In the 2019 legislative session, health consumers got 100% support from 16 Senators: Atkins, Beall, Bradford, Durazo, Gonzalez, Hertzberg, Jackson, Leyva, McGuire, Mitchell, Monning, Pan, Portantino, Skinner, Wieckowski, and Weiner. Health consumers got 100% support from 28 Assemblymembers: Aguiar-Curry, Berman, Bonta, Calderon, Chiu, Chu, Eggman, Friedman, Gabriel, Cristina Garcia, Gloria, Gonzalez Fletcher, Holden, Jones-Sawyer, Kalra, Levine, Limon, Quirk, Rendon, Reyes, Luz Rivas, Rodriguez, Santiago, Stone, Ting, Weber, Wicks and Wood.

Health bills scored include:


  • Health4All 
    • SB 29 (Durazo) expands Medi-Cal to seniors age 65 and over regardless of immigration status.
    • AB 4 (Arambula, Bonta, Chiu, Santigo, Gonzalez) removes the exclusion in Medi-Cal for undocumented Californians entirely.
  • Affordability Assistance: 
    • SB 65 (Pan) would have improved affordability assistance in Covered California for those up to 600% FPL.
    • AB 174 (Wood) would have improved affordability assistance in Covered California for those up to 800% FPL. Was amended to require reporting on the impacts of the subsides.
  • Stopping Seniors from Losing Medi-Cal:
    • AB 683 (Carrillo) raises the asset limit for seniors in Medi-Cal so they don’t lose access to the program for having small amounts of savings.
    • AB 1088 (Wood) fixes Medi-Cal income counting rules that cause some individuals to continually bounce in and out of free Medi-Cal.
  • AB 414 (Bonta) would have implemented a state-level individual mandate. Was amended to require reporting on the impacts of the mandate enacted through the budget.
  • AB 715 (Wood) would have aligned income-eligibility for the Medi-Cal Aged and Disabled Program with income eligibility for those under age 65, ending the senior penalty in Medi-Cal.
  • SB 260 (Hurtado) helps consumers keep health insurance and avoid coverage gaps when they undergo different life events that cause them to lose health coverage either from Medi-Cal or other private health coverage.
  • AB 526 (Petrie-Norris) streamlines enrollment into Medi-Cal for those in the WIC program.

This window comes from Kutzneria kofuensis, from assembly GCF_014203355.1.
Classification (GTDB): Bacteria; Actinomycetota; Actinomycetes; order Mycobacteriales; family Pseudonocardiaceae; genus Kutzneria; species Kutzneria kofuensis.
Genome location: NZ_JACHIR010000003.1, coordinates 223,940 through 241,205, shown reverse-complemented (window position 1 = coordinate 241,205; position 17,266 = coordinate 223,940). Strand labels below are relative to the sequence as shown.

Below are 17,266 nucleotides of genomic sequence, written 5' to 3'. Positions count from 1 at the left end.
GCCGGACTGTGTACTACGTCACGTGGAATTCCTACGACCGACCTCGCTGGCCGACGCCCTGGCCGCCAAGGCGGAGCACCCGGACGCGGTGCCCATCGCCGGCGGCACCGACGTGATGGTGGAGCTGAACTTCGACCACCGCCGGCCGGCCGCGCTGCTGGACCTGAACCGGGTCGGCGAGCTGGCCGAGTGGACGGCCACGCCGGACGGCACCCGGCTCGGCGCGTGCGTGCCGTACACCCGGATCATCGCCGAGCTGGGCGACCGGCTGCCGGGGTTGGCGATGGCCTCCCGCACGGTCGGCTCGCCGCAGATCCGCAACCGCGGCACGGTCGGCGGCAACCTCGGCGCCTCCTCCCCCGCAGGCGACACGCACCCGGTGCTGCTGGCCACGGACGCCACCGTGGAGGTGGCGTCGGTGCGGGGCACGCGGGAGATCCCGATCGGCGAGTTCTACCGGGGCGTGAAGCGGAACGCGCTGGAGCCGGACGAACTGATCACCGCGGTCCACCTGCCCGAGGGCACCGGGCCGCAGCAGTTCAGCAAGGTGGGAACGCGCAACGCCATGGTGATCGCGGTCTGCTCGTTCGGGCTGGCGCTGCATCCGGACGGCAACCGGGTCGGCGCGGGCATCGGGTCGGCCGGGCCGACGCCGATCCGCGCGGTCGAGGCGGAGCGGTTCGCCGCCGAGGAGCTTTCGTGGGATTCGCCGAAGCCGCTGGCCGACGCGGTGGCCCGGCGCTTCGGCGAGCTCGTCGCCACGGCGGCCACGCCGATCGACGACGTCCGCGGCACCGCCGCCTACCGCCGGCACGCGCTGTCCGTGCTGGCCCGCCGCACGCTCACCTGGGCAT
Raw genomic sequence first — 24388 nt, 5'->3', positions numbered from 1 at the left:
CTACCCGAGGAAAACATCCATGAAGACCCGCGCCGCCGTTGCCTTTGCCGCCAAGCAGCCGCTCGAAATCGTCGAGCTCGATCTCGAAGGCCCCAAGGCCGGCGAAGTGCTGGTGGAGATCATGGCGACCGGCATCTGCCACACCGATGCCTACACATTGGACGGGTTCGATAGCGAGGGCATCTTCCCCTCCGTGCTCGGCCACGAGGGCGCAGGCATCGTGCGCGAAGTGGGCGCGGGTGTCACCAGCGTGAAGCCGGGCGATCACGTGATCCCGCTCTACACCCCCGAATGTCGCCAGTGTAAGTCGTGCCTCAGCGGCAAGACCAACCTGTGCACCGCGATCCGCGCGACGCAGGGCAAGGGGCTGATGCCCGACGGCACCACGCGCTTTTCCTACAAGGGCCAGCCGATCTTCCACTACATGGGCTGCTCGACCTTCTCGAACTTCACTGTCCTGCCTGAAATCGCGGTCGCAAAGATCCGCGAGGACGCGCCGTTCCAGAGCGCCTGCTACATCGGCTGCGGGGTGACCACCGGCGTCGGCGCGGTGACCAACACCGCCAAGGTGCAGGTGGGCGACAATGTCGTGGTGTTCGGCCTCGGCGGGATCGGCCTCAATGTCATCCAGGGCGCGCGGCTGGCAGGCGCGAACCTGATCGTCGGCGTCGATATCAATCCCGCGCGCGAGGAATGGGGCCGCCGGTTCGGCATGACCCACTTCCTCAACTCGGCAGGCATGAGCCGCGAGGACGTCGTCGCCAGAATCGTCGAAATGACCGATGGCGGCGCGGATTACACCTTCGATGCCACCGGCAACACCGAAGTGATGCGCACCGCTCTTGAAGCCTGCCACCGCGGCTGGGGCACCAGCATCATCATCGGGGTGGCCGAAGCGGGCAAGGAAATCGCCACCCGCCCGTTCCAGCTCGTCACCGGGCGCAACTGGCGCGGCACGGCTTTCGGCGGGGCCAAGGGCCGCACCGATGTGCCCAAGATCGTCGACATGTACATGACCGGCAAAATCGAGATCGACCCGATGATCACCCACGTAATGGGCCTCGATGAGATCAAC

• AB 1063 (Petrie-Norris) prohibits any “1332” waiver that does not ensure access to the same affordable and comprehensive coverage available under the Affordable Care Act.
  • AB 1246 (Limon) ensures all Californians, regardless of who regulates their coverage, would get the same benefits and consumer protections.
  • AB 1309 (Bauer Kahan) extends the open enrollment period in Covered California until January 31st, giving consumers more time to shop, buy, and enroll in affordable coverage.


  • SB 343 (Pan) removes Kaiser Permanente’s exclusions in state law to create a uniform standard for health plan data and hospital financial reporting.
  • 290 (Wood) places greater oversight over third-party payments that steer patients into plans that will reimburse providers higher amount for dialysis or other treatment.
  • AB 731 (Kalra) extends DMHC and CDI’s authority to conduct rate review in the large group market, potentially saving consumers hundreds of millions of dollars.
  • AB 824 (Wood) makes it harder for drug manufacturers pay generic companies to participate in collusive agreements that delay the introduction of lower-price medication to the market and keeps drug prices artificially high. 
  • AB 1611 (Chiu) prevents surprise bills for out-of-network hospital ER visits so consumers are only billed for their co-pay or deductible, and capping the rate that can be charged. 


  • SB 464 (Mitchell) requires implicit bias training and improves data collection to lower maternal mortality rates for black women.
  • AB 318 (Chu) ensures that the Medi-Cal documents consumers rely on the most are understandable and appropriately translated, removing barriers to care.
  • AB 537 (Arambula) holds managed care plans that participate in Medi-Cal accountable for improving health care quality and reducing health disparities.
  • AB 929 (Luz Rivas) requires plans participating in Covered California to provide enrollee data so that Covered California can report annually on plan-specific cost, quality, and disparity data.


Health Access 2019 Legislative Scorecard

2019 Year in Review